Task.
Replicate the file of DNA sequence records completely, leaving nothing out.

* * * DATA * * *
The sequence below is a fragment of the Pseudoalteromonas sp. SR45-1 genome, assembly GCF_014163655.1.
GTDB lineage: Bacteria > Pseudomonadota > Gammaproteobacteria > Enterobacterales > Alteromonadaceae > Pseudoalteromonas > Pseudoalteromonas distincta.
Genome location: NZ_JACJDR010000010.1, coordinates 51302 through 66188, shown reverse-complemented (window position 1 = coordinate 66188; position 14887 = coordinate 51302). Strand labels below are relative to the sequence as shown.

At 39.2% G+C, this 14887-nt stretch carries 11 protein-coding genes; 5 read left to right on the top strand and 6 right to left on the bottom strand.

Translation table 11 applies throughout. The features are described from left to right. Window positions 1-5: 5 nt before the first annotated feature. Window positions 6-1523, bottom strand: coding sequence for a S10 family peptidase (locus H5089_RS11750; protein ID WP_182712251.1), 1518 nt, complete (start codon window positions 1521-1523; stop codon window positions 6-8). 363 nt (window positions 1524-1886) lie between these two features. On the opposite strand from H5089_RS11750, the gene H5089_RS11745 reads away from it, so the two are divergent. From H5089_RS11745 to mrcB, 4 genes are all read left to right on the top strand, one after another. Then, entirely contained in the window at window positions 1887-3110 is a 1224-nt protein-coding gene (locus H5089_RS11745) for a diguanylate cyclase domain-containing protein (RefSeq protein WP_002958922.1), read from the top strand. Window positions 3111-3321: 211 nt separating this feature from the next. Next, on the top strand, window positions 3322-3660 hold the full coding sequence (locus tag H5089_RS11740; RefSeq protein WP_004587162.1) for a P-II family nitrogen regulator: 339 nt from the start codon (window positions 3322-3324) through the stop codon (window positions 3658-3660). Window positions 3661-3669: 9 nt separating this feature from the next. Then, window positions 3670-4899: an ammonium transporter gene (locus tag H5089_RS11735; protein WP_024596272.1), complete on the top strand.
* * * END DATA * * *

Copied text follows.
The sequence below is a fragment of the Pseudoalteromonas sp. SR45-1 genome, assembly GCF_014163655.1.
GTDB lineage: Bacteria > Pseudomonadota > Gammaproteobacteria > Enterobacterales > Alteromonadaceae > Pseudoalteromonas > Pseudoalteromonas distincta.
Genome location: NZ_JACJDR010000010.1, coordinates 51302 through 66188, shown reverse-complemented (window position 1 = coordinate 66188; position 14887 = coordinate 51302). Strand labels below are relative to the sequence as shown.

At 39.2% G+C, this 14887-nt stretch carries 11 protein-coding genes; 5 read left to right on the top strand and 6 right to left on the bottom strand.

Translation table 11 applies throughout. The features are described from left to right. Window positions 1-5: 5 nt before the first annotated feature. Window positions 6-1523, bottom strand: coding sequence for a S10 family peptidase (locus H5089_RS11750; protein ID WP_182712251.1), 1518 nt, complete (start codon window positions 1521-1523; stop codon window positions 6-8). 363 nt (window positions 1524-1886) lie between these two features. On the opposite strand from H5089_RS11750, the gene H5089_RS11745 reads away from it, so the two are divergent. From H5089_RS11745 to mrcB, 4 genes are all read left to right on the top strand, one after another. Then, entirely contained in the window at window positions 1887-3110 is a 1224-nt protein-coding gene (locus H5089_RS11745) for a diguanylate cyclase domain-containing protein (RefSeq protein WP_002958922.1), read from the top strand. Window positions 3111-3321: 211 nt separating this feature from the next. Next, on the top strand, window positions 3322-3660 hold the full coding sequence (locus tag H5089_RS11740; RefSeq protein WP_004587162.1) for a P-II family nitrogen regulator: 339 nt from the start codon (window positions 3322-3324) through the stop codon (window positions 3658-3660). Window positions 3661-3669: 9 nt separating this feature from the next. Then, window positions 3670-4899: an ammonium transporter gene (locus tag H5089_RS11735; protein WP_024596272.1), complete on the top strand.